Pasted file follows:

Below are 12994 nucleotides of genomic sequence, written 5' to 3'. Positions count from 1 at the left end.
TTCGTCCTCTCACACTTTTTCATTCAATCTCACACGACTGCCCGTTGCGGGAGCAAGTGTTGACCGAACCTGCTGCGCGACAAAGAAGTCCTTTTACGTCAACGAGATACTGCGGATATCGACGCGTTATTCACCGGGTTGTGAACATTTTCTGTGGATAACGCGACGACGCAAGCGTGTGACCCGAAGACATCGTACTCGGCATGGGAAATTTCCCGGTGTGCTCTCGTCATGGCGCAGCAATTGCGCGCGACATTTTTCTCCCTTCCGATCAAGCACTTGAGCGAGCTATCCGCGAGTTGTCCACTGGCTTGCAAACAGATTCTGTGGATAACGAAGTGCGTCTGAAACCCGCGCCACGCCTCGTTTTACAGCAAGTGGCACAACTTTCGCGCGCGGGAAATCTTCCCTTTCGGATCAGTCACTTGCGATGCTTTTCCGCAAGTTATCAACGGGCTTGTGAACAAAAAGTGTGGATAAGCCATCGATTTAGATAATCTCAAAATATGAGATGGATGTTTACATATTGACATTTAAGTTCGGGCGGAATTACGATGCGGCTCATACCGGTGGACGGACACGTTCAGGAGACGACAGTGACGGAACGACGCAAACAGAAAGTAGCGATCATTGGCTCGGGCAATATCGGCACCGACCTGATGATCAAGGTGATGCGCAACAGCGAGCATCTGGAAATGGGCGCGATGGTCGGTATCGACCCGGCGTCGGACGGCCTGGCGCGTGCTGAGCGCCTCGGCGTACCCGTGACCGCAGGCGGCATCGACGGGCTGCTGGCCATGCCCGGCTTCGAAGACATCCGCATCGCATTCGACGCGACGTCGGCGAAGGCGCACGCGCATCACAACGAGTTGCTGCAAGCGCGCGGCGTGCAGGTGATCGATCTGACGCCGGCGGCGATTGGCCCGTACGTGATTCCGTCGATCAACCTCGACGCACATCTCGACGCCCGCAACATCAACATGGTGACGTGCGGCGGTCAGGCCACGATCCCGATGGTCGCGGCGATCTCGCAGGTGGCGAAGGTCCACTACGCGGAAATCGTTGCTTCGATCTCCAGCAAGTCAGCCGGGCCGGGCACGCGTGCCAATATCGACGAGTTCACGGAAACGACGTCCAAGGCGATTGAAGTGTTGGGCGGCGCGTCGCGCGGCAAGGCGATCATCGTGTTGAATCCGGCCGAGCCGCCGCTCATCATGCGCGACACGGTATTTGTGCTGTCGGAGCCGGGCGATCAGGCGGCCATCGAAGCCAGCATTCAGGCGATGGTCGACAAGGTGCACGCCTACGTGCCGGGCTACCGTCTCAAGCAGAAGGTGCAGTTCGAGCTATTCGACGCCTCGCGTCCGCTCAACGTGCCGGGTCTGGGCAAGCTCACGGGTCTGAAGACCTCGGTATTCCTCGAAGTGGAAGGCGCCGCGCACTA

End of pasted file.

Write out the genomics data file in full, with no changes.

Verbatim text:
Below are 12994 nucleotides of genomic sequence, written 5' to 3'. Positions count from 1 at the left end.
TTCGTCCTCTCACACTTTTTCATTCAATCTCACACGACTGCCCGTTGCGGGAGCAAGTGTTGACCGAACCTGCTGCGCGACAAAGAAGTCCTTTTACGTCAACGAGATACTGCGGATATCGACGCGTTATTCACCGGGTTGTGAACATTTTCTGTGGATAACGCGACGACGCAAGCGTGTGACCCGAAGACATCGTACTCGGCATGGGAAATTTCCCGGTGTGCTCTCGTCATGGCGCAGCAATTGCGCGCGACATTTTTCTCCCTTCCGATCAAGCACTTGAGCGAGCTATCCGCGAGTTGTCCACTGGCTTGCAAACAGATTCTGTGGATAACGAAGTGCGTCTGAAACCCGCGCCACGCCTCGTTTTACAGCAAGTGGCACAACTTTCGCGCGCGGGAAATCTTCCCTTTCGGATCAGTCACTTGCGATGCTTTTCCGCAAGTTATCAACGGGCTTGTGAACAAAAAGTGTGGATAAGCCATCGATTTAGATAATCTCAAAATATGAGATGGATGTTTACATATTGACATTTAAGTTCGGGCGGAATTACGATGCGGCTCATACCGGTGGACGGACACGTTCAGGAGACGACAGTGACGGAACGACGCAAACAGAAAGTAGCGATCATTGGCTCGGGCAATATCGGCACCGACCTGATGATCAAGGTGATGCGCAACAGCGAGCATCTGGAAATGGGCGCGATGGTCGGTATCGACCCGGCGTCGGACGGCCTGGCGCGTGCTGAGCGCCTCGGCGTACCCGTGACCGCAGGCGGCATCGACGGGCTGCTGGCCATGCCCGGCTTCGAAGACATCCGCATCGCATTCGACGCGACGTCGGCGAAGGCGCACGCGCATCACAACGAGTTGCTGCAAGCGCGCGGCGTGCAGGTGATCGATCTGACGCCGGCGGCGATTGGCCCGTACGTGATTCCGTCGATCAACCTCGACGCACATCTCGACGCCCGCAACATCAACATGGTGACGTGCGGCGGTCAGGCCACGATCCCGATGGTCGCGGCGATCTCGCAGGTGGCGAAGGTCCACTACGCGGAAATCGTTGCTTCGATCTCCAGCAAGTCAGCCGGGCCGGGCACGCGTGCCAATATCGACGAGTTCACGGAAACGACGTCCAAGGCGATTGAAGTGTTGGGCGGCGCGTCGCGCGGCAAGGCGATCATCGTGTTGAATCCGGCCGAGCCGCCGCTCATCATGCGCGACACGGTATTTGTGCTGTCGGAGCCGGGCGATCAGGCGGCCATCGAAGCCAGCATTCAGGCGATGGTCGACAAGGTGCACGCCTACGTGCCGGGCTACCGTCTCAAGCAGAAGGTGCAGTTCGAGCTATTCGACGCCTCGCGTCCGCTCAACGTGCCGGGTCTGGGCAAGCTCACGGGTCTGAAGACCTCGGTATTCCTCGAAGTGGAAGGCGCCGCGCACTA